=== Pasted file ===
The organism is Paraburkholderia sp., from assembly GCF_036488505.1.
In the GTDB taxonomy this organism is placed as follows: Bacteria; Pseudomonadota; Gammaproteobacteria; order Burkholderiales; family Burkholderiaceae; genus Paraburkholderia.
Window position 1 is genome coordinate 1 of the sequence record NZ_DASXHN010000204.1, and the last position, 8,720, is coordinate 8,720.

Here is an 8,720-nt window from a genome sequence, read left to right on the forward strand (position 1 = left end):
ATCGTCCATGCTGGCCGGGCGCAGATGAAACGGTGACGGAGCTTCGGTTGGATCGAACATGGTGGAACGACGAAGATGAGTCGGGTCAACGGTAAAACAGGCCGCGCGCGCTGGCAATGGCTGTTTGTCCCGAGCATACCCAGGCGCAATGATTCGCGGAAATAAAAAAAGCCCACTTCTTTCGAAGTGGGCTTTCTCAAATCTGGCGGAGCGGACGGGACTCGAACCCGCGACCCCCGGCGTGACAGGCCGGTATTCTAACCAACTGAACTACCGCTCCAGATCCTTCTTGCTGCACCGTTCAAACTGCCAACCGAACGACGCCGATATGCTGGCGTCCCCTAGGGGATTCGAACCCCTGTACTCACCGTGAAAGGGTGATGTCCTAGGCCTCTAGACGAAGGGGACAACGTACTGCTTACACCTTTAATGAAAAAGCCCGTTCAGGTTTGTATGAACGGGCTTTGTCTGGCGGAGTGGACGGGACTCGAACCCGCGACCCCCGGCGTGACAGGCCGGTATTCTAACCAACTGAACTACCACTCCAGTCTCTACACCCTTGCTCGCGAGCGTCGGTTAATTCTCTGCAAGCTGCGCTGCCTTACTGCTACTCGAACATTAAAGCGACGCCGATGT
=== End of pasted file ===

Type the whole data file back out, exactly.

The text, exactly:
The organism is Paraburkholderia sp., from assembly GCF_036488505.1.
In the GTDB taxonomy this organism is placed as follows: Bacteria; Pseudomonadota; Gammaproteobacteria; order Burkholderiales; family Burkholderiaceae; genus Paraburkholderia.
Window position 1 is genome coordinate 1 of the sequence record NZ_DASXHN010000204.1, and the last position, 8,720, is coordinate 8,720.

Here is an 8,720-nt window from a genome sequence, read left to right on the forward strand (position 1 = left end):
ATCGTCCATGCTGGCCGGGCGCAGATGAAACGGTGACGGAGCTTCGGTTGGATCGAACATGGTGGAACGACGAAGATGAGTCGGGTCAACGGTAAAACAGGCCGCGCGCGCTGGCAATGGCTGTTTGTCCCGAGCATACCCAGGCGCAATGATTCGCGGAAATAAAAAAAGCCCACTTCTTTCGAAGTGGGCTTTCTCAAATCTGGCGGAGCGGACGGGACTCGAACCCGCGACCCCCGGCGTGACAGGCCGGTATTCTAACCAACTGAACTACCGCTCCAGATCCTTCTTGCTGCACCGTTCAAACTGCCAACCGAACGACGCCGATATGCTGGCGTCCCCTAGGGGATTCGAACCCCTGTACTCACCGTGAAAGGGTGATGTCCTAGGCCTCTAGACGAAGGGGACAACGTACTGCTTACACCTTTAATGAAAAAGCCCGTTCAGGTTTGTATGAACGGGCTTTGTCTGGCGGAGTGGACGGGACTCGAACCCGCGACCCCCGGCGTGACAGGCCGGTATTCTAACCAACTGAACTACCACTCCAGTCTCTACACCCTTGCTCGCGAGCGTCGGTTAATTCTCTGCAAGCTGCGCTGCCTTACTGCTACTCGAACATTAAAGCGACGCCGATGT